The crowded and chaotic markets of Old Delhi are flooded with an array of pocket-friendly items that include electronics, exotic spices and precious stones. Follow Culture Trip’s guide to discover the best ones in the area.
Chawri Bazar, initially a hardware hub, is Old Delhi‘s first wholesale market and predominantly deals with paper products. Be prepared to browse through rows and rows of shops selling a wide variety of wallpapers, gift wrappers and wedding invites. However, visitors can also find several stores that keep kitchen utensils made of brass and copper. During the early days, the ground floor of every building in Chawri Bazar was filled with shops while the floors above were occupied by tawaifs, or sophisticated courtesans, who catered to the nobility of India.
Dariba Kalan, which translates to ‘incomparable pearl’, was built in the 17th century by Mughal emperor Shah Jahan. During its heyday, it served the royals and rich patrons who came to the market to splurge on gold, silver and precious stones. When Persian invader Nadir Shah occupied Delhi in 1739, he ordered a mass execution of civilians here and plundered all the shops of Dariba Kalan. Today, this historic street is a renowned silver jewellery market, where people can buy beautiful ornaments for as little as 25 percent of what can be found in other parts of the city.
Bhagirath Palace is now counted among the largest wholesale markets for electrical good and electronics in the country. Stumble across some rare finds at the market, including beautiful vintage chandeliers and intricately carved lamps, to give your home a livelier look. Years ago, the building belonged to Begum Samru, a prominent courtesan during the end of the Mughal era, but the grandeur of the mansion all but waned when local trader Seth Bagirath took possession of it.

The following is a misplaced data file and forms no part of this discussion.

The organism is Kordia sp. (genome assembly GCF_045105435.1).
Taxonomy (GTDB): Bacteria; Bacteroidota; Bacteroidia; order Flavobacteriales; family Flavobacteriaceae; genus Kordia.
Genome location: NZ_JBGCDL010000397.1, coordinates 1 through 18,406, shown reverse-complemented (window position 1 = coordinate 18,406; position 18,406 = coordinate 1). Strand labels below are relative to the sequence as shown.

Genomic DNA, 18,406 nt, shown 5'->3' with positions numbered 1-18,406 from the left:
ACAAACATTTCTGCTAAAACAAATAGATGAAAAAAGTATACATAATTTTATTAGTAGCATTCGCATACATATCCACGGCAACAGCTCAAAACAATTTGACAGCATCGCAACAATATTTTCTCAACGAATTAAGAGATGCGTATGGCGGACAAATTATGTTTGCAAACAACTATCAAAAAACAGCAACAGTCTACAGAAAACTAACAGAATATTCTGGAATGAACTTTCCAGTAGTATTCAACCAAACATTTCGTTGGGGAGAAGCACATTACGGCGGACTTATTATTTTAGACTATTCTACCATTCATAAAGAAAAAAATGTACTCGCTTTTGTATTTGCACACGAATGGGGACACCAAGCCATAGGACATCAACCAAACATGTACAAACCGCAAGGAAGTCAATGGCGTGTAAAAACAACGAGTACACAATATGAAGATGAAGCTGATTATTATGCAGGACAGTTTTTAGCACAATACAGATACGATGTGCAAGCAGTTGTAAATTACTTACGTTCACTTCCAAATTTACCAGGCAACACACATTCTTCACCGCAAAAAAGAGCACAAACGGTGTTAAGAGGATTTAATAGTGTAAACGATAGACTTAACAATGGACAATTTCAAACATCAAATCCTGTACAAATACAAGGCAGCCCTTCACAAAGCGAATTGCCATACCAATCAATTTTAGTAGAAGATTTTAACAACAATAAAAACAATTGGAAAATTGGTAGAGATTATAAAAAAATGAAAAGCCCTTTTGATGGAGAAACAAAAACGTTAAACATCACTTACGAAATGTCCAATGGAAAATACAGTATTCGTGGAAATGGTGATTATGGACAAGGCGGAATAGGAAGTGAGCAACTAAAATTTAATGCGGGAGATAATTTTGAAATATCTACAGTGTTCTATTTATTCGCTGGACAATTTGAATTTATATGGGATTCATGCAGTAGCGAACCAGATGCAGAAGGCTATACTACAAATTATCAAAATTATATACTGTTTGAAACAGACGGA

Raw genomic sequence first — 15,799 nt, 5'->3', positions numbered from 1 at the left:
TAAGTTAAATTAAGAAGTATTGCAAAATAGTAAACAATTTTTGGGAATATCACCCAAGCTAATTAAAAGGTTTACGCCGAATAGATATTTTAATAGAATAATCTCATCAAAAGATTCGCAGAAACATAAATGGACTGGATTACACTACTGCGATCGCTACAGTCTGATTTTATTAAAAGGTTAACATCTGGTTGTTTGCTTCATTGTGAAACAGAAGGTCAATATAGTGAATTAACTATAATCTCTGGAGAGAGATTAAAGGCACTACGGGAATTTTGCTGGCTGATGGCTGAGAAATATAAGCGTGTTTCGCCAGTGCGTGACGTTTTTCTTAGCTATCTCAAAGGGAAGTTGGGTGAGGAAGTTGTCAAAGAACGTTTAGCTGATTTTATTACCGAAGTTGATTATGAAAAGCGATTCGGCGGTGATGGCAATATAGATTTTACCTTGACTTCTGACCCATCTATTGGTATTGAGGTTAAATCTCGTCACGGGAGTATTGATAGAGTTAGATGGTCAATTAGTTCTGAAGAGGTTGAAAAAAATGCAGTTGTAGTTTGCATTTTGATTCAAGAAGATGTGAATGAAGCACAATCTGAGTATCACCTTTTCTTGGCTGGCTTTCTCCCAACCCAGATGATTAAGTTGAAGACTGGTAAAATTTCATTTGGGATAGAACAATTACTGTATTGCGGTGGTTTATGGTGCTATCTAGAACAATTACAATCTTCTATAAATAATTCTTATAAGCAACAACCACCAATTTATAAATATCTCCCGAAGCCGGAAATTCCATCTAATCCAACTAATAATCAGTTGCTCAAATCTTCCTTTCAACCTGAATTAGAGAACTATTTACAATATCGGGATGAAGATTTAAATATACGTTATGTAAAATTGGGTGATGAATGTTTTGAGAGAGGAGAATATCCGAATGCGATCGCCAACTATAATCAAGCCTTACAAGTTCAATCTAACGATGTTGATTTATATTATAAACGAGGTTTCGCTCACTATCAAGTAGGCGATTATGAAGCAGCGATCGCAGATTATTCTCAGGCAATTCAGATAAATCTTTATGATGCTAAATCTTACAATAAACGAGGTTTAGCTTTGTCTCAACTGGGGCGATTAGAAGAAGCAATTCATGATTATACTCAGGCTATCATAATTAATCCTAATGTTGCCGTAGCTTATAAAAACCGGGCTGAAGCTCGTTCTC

Katra Neel was once home to indigo manufacturers and traders and over time grew to become one of the biggest wholesale markets for clothes in Delhi. Katra Neel, which has fabrics of all kinds and colours, is usually frequented by wedding shoppers. Although the place is famous for its menswear fabric collection, you can find a variety of salwars, lehengas and sarees here. While walking around, don’t forget to appreciate the antiquated architecture from the Mughal era.
Khari Baoli was built in 1650 by Fatehpuri Begum, one of the wives of emperor Shah Jahan, and was meant to be a step well used for bathing animals. A market gradually popped up around Khari Baoli and the adjacent Fatehpuri Masjid and in due course, it became the biggest wholesale spice market in Asia. Large amounts of exotic spices, dried fruits, tea and grains from different parts of India, as well as neighbouring countries like Afghanistan, are traded here daily.
Nai Sarak is a long stretch of road lined with small shops selling low-priced books. Whether it’s the latest international bestseller or second-hand textbook for college, Nai Sarak will not disappoint. The shops here also sell stationery, office supplies and DIY materials. Unfortunately, many businesses at Delhi’s oldest bookselling hub struggle to survive these days with more and more customers moving to online bookstores.
Kucha Choudhary Market is more famously known as the Photo Market, and rightly so. At this chaotic shopping centre, you can find everything from the newest Nikon DSLR to a vintage Minolta 35mm. Besides original cameras, lenses, studio lights, tripods and other photography paraphernalia can be bought here as well. The market has very competitive rates but the downside is that the goods don’t come with a warranty. Kucha Choudhary also has a host of trusty camera repair shops.
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